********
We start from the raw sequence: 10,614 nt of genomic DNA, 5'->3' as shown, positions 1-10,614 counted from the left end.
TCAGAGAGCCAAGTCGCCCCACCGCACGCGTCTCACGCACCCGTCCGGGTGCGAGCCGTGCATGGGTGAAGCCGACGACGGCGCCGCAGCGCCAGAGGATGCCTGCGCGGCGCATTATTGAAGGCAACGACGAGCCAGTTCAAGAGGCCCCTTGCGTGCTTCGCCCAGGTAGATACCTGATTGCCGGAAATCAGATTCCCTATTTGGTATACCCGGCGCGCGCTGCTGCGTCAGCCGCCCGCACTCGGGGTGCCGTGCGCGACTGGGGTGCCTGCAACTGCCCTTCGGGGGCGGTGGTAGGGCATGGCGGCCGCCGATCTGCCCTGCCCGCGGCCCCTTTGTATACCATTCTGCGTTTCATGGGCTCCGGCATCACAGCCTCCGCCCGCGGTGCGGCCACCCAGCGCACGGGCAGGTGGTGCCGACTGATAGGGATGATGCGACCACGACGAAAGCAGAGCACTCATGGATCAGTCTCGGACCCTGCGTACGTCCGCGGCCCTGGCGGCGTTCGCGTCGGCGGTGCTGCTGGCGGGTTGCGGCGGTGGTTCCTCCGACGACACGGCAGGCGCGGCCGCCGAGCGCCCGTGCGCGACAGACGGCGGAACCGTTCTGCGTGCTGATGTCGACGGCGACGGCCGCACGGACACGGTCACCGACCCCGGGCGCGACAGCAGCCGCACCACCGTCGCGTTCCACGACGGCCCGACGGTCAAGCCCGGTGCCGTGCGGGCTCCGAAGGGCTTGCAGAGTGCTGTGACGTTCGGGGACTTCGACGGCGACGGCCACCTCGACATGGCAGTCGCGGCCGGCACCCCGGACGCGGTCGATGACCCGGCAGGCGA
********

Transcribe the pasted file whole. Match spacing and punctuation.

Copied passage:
We start from the raw sequence: 10,614 nt of genomic DNA, 5'->3' as shown, positions 1-10,614 counted from the left end.
TCAGAGAGCCAAGTCGCCCCACCGCACGCGTCTCACGCACCCGTCCGGGTGCGAGCCGTGCATGGGTGAAGCCGACGACGGCGCCGCAGCGCCAGAGGATGCCTGCGCGGCGCATTATTGAAGGCAACGACGAGCCAGTTCAAGAGGCCCCTTGCGTGCTTCGCCCAGGTAGATACCTGATTGCCGGAAATCAGATTCCCTATTTGGTATACCCGGCGCGCGCTGCTGCGTCAGCCGCCCGCACTCGGGGTGCCGTGCGCGACTGGGGTGCCTGCAACTGCCCTTCGGGGGCGGTGGTAGGGCATGGCGGCCGCCGATCTGCCCTGCCCGCGGCCCCTTTGTATACCATTCTGCGTTTCATGGGCTCCGGCATCACAGCCTCCGCCCGCGGTGCGGCCACCCAGCGCACGGGCAGGTGGTGCCGACTGATAGGGATGATGCGACCACGACGAAAGCAGAGCACTCATGGATCAGTCTCGGACCCTGCGTACGTCCGCGGCCCTGGCGGCGTTCGCGTCGGCGGTGCTGCTGGCGGGTTGCGGCGGTGGTTCCTCCGACGACACGGCAGGCGCGGCCGCCGAGCGCCCGTGCGCGACAGACGGCGGAACCGTTCTGCGTGCTGATGTCGACGGCGACGGCCGCACGGACACGGTCACCGACCCCGGGCGCGACAGCAGCCGCACCACCGTCGCGTTCCACGACGGCCCGACGGTCAAGCCCGGTGCCGTGCGGGCTCCGAAGGGCTTGCAGAGTGCTGTGACGTTCGGGGACTTCGACGGCGACGGCCACCTCGACATGGCAGTCGCGGCCGGCACCCCGGACGCGGTCGATGACCCGGCAGGCGA